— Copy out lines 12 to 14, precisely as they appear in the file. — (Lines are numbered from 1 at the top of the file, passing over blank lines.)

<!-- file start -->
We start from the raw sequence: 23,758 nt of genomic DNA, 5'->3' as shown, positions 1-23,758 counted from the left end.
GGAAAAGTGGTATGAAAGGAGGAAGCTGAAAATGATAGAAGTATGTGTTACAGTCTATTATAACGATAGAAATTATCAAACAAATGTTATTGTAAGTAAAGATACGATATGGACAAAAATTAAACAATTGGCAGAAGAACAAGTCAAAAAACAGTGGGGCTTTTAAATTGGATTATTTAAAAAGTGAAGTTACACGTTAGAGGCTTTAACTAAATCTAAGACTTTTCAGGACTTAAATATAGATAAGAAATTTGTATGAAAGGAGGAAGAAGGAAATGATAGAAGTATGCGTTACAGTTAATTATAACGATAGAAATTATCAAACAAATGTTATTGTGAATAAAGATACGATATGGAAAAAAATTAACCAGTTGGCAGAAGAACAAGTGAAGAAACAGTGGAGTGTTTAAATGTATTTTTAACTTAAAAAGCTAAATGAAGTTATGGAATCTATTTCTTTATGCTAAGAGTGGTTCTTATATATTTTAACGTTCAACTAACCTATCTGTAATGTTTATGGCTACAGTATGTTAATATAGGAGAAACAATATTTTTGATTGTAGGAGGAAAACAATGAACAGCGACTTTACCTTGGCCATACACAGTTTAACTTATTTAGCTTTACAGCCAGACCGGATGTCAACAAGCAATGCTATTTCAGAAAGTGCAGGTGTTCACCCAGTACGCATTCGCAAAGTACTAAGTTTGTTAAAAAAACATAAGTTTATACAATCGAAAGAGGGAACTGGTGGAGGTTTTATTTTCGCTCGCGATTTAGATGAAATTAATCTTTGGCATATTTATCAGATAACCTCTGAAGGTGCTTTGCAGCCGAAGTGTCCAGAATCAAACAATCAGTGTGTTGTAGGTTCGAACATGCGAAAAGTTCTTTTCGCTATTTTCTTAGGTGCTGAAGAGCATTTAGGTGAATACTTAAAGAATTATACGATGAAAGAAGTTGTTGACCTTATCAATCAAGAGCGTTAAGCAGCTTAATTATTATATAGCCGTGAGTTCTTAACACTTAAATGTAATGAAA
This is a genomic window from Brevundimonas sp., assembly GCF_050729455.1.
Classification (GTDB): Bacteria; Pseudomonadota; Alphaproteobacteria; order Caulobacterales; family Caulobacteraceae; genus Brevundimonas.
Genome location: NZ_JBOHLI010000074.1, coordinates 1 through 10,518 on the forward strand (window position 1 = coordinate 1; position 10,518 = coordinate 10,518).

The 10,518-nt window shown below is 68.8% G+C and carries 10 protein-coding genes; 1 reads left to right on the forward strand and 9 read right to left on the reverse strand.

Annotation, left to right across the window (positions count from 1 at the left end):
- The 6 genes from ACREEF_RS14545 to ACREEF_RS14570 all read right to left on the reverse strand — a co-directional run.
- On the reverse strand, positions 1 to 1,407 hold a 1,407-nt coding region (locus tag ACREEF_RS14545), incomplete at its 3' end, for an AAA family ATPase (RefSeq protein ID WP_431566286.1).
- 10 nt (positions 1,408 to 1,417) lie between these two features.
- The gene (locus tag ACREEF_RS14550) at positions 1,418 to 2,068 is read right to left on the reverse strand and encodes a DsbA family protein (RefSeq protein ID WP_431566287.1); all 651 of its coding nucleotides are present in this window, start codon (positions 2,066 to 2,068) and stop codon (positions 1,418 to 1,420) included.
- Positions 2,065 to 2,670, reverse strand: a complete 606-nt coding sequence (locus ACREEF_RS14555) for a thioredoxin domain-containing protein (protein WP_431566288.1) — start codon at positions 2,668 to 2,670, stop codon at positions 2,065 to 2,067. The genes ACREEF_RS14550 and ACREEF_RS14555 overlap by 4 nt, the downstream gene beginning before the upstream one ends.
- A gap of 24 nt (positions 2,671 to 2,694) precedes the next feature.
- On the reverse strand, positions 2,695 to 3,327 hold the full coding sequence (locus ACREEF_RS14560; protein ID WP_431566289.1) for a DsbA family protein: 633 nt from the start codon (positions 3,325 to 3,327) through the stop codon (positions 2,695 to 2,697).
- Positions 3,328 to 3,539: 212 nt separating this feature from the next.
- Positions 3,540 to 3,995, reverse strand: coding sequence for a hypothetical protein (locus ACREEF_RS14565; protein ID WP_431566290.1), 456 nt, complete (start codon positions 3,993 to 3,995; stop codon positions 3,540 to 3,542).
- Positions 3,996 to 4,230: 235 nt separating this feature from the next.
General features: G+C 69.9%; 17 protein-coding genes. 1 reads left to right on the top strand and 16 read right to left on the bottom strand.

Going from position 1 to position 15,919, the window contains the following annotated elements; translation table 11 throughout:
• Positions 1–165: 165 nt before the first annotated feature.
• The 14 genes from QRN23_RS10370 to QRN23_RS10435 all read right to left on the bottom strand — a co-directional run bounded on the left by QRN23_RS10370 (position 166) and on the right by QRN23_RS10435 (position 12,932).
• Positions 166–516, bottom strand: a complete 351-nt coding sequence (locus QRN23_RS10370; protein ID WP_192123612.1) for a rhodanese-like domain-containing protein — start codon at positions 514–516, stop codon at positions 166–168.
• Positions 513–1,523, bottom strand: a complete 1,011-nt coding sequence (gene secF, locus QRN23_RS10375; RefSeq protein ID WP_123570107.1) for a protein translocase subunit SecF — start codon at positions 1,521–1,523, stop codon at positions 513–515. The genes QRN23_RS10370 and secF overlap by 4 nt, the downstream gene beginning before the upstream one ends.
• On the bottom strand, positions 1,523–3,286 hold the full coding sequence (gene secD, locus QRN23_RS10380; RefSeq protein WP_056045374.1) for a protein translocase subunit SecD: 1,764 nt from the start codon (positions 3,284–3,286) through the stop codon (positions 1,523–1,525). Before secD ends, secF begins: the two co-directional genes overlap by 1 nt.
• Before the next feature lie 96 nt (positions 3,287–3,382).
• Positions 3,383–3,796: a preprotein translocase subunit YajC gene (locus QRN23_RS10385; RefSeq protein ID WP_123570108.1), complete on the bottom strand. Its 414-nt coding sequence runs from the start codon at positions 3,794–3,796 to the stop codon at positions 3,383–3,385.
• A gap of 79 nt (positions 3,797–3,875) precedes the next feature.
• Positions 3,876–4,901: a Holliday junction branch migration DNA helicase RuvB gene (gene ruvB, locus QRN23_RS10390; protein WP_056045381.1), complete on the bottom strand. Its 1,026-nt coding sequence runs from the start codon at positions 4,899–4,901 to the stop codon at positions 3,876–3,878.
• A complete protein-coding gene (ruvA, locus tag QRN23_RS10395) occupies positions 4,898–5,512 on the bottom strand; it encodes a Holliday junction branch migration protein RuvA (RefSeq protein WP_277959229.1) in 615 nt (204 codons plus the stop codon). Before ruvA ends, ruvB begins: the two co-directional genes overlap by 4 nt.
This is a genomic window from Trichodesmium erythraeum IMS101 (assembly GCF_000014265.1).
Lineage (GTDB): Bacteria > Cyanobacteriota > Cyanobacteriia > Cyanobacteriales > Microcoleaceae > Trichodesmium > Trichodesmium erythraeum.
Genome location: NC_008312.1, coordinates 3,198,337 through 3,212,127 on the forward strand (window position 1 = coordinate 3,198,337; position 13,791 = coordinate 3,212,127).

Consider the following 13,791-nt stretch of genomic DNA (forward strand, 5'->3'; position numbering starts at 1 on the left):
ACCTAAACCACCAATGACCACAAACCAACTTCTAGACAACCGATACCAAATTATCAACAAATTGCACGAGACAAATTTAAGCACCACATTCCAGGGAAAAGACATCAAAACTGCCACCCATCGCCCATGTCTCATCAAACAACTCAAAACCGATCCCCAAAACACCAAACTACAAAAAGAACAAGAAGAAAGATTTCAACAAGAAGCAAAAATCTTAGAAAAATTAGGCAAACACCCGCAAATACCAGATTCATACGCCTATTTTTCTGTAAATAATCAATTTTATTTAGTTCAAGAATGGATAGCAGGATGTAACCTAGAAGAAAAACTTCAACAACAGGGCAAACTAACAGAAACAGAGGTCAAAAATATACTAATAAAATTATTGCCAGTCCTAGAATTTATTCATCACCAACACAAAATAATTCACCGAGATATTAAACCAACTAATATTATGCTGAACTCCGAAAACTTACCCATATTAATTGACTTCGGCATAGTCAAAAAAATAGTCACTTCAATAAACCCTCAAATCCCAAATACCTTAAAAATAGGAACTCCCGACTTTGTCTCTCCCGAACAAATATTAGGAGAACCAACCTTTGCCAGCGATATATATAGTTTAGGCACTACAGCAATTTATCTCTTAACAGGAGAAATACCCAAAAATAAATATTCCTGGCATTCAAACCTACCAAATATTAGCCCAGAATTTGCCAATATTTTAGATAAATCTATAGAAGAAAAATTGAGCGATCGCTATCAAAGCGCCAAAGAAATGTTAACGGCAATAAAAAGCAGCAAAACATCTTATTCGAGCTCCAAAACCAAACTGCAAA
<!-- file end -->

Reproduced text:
- Positions 2,065 to 2,670, reverse strand: a complete 606-nt coding sequence (locus ACREEF_RS14555) for a thioredoxin domain-containing protein (protein WP_431566288.1) — start codon at positions 2,668 to 2,670, stop codon at positions 2,065 to 2,067. The genes ACREEF_RS14550 and ACREEF_RS14555 overlap by 4 nt, the downstream gene beginning before the upstream one ends.
- A gap of 24 nt (positions 2,671 to 2,694) precedes the next feature.
- On the reverse strand, positions 2,695 to 3,327 hold the full coding sequence (locus ACREEF_RS14560; protein ID WP_431566289.1) for a DsbA family protein: 633 nt from the start codon (positions 3,325 to 3,327) through the stop codon (positions 2,695 to 2,697).